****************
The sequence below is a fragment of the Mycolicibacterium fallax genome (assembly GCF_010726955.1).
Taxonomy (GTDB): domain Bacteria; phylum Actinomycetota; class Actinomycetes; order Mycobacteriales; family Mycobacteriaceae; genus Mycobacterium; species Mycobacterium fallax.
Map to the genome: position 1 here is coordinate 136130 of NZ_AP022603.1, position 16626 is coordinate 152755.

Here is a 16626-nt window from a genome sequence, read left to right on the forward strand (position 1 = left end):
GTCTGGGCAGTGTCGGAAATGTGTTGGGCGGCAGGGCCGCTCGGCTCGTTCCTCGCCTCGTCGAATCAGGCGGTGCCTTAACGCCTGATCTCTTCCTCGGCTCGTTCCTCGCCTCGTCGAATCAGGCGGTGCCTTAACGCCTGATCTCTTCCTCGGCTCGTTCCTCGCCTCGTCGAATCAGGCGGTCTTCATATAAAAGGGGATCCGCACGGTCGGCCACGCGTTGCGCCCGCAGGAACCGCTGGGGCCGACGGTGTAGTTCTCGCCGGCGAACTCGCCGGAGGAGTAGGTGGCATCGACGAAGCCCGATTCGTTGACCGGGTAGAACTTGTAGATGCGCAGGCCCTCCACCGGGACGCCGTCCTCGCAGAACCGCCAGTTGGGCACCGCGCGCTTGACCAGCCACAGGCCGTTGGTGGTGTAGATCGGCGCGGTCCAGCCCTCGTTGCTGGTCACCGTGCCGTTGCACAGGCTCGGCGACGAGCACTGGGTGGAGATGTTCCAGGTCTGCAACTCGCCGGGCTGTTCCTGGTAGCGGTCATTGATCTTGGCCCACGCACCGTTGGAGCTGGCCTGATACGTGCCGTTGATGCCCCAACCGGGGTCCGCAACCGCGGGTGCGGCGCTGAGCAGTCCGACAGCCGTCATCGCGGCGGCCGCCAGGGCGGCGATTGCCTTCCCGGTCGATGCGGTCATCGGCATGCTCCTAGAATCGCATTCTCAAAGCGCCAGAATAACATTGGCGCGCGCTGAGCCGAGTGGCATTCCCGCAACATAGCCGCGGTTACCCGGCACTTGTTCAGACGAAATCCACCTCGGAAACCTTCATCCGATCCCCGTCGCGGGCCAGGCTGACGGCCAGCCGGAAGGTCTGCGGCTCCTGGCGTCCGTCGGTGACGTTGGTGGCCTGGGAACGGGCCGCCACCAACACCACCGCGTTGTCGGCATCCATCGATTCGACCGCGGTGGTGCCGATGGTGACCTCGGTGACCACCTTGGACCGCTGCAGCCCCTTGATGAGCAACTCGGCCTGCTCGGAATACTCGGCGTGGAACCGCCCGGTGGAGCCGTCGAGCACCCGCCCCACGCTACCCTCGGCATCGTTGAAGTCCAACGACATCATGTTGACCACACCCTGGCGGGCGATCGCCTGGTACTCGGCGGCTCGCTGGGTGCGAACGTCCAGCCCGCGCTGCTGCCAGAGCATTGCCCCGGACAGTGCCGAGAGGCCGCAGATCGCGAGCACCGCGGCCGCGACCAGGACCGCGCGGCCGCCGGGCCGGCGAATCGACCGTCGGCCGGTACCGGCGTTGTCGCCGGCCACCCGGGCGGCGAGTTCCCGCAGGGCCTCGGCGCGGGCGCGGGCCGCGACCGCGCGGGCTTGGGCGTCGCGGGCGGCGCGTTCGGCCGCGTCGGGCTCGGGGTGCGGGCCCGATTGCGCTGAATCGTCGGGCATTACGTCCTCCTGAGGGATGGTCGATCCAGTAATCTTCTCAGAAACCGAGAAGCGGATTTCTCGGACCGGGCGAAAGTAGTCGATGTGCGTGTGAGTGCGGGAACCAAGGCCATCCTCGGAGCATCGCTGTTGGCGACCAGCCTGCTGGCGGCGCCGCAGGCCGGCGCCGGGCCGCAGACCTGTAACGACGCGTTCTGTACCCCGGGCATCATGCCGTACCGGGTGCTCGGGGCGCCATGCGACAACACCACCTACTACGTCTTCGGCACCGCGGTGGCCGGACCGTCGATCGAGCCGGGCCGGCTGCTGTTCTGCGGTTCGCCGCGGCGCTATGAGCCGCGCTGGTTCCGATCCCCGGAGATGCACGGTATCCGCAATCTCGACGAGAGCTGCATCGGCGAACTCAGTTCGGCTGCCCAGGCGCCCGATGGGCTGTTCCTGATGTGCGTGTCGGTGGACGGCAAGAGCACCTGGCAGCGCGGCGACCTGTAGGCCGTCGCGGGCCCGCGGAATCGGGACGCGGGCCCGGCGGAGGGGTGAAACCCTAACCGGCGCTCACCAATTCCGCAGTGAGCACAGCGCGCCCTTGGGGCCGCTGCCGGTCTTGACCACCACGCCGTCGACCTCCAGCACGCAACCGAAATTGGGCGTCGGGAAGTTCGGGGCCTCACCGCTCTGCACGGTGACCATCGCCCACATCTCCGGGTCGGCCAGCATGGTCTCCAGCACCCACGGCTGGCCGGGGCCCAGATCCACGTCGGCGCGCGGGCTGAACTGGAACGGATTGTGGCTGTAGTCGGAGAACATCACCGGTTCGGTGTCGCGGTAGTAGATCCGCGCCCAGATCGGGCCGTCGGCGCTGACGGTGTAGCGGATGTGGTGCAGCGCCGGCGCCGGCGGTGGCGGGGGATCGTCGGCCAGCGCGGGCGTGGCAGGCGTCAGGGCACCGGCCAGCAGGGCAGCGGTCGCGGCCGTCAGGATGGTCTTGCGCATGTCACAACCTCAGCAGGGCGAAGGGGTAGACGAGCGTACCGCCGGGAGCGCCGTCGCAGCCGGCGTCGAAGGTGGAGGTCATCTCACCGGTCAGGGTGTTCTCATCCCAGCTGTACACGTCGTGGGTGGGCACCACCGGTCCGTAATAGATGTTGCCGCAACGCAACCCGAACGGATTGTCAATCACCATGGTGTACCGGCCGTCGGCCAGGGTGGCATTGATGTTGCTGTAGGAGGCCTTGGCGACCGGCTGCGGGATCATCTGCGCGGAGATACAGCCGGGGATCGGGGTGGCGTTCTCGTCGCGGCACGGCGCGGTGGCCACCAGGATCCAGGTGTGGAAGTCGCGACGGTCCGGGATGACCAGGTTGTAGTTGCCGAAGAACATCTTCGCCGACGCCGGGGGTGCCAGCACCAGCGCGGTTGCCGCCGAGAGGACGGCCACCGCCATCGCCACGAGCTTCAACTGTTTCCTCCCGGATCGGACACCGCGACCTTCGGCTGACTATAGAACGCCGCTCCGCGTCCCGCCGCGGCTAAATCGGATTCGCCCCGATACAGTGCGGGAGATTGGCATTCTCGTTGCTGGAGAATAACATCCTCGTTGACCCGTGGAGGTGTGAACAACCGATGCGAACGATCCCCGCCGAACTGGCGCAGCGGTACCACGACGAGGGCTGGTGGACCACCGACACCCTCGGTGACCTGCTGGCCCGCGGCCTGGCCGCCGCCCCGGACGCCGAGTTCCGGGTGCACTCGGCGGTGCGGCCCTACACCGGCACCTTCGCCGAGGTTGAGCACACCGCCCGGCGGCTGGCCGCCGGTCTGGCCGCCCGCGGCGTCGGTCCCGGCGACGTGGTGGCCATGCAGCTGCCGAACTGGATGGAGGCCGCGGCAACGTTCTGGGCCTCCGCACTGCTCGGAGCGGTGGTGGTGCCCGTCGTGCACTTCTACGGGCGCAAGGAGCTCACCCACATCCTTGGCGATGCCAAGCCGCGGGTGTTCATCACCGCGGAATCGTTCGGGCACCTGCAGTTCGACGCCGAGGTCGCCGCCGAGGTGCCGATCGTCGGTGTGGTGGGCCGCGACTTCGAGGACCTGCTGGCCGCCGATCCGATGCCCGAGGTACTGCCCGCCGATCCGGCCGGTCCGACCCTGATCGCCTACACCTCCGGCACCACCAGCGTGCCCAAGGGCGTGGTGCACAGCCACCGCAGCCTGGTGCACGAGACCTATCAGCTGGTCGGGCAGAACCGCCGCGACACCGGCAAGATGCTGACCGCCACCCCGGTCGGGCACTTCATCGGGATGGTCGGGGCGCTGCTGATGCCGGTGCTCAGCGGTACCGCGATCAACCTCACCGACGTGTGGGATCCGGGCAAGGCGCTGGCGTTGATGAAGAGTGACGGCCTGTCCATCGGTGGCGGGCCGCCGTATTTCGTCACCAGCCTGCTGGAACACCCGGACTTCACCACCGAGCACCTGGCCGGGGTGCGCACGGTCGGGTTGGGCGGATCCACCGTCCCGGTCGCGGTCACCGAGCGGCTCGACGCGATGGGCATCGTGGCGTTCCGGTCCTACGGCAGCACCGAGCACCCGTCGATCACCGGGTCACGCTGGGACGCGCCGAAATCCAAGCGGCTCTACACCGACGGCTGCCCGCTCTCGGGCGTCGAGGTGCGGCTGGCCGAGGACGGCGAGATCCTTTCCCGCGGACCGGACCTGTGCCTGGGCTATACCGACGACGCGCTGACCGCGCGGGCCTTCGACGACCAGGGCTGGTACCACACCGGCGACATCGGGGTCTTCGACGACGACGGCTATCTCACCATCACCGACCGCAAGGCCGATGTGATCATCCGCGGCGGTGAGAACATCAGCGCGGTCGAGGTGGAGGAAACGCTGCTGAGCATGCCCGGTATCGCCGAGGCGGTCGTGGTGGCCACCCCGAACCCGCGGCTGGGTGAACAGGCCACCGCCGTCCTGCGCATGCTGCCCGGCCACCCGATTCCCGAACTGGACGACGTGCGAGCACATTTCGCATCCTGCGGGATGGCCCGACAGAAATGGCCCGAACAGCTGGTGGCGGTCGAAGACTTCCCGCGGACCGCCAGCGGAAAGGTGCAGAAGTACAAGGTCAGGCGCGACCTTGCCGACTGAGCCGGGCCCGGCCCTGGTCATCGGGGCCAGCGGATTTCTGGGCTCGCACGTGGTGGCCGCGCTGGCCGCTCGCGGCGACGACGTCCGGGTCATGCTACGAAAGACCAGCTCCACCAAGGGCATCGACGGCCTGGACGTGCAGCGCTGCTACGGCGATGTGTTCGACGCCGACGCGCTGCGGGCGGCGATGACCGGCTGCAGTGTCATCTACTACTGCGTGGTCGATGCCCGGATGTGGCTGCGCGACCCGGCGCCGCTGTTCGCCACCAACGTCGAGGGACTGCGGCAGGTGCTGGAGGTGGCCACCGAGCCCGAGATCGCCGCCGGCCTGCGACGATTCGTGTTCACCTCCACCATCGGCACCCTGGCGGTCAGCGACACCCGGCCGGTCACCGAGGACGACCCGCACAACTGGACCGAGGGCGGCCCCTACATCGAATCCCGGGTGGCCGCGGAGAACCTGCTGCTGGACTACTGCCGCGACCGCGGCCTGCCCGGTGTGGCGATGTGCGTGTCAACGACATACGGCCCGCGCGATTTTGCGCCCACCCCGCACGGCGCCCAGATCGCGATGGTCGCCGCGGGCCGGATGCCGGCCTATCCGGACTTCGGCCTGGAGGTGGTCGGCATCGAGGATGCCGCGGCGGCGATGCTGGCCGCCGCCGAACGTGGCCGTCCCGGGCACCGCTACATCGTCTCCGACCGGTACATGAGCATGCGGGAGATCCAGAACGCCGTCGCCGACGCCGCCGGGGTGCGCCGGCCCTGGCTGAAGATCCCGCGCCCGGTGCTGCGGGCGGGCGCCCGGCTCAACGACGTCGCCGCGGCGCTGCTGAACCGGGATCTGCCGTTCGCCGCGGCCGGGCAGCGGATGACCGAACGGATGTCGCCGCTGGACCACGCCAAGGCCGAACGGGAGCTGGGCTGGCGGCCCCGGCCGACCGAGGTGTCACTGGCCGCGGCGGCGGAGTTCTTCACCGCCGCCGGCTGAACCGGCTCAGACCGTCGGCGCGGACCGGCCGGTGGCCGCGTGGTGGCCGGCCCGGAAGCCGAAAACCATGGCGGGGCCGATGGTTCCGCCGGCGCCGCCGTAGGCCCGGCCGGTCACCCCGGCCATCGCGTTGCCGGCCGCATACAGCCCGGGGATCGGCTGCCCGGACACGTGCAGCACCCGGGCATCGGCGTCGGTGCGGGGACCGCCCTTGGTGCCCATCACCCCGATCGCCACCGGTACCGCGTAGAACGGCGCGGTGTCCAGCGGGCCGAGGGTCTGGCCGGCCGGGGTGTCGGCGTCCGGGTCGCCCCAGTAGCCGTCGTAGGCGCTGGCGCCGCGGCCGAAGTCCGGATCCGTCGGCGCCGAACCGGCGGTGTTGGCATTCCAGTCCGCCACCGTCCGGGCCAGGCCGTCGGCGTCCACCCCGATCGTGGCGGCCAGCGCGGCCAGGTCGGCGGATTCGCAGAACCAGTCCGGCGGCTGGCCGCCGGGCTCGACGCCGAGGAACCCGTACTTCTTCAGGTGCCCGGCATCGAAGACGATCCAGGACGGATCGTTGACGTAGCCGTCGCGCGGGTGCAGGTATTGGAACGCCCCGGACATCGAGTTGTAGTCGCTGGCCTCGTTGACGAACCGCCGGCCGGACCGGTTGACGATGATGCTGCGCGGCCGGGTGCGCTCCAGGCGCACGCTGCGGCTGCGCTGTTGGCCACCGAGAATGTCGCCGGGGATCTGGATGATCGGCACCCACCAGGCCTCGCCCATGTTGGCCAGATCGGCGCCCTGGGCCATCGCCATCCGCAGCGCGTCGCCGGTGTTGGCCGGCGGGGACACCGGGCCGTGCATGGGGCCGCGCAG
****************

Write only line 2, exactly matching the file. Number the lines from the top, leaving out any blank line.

Taxonomy (GTDB): domain Bacteria; phylum Actinomycetota; class Actinomycetes; order Mycobacteriales; family Mycobacteriaceae; genus Mycobacterium; species Mycobacterium fallax.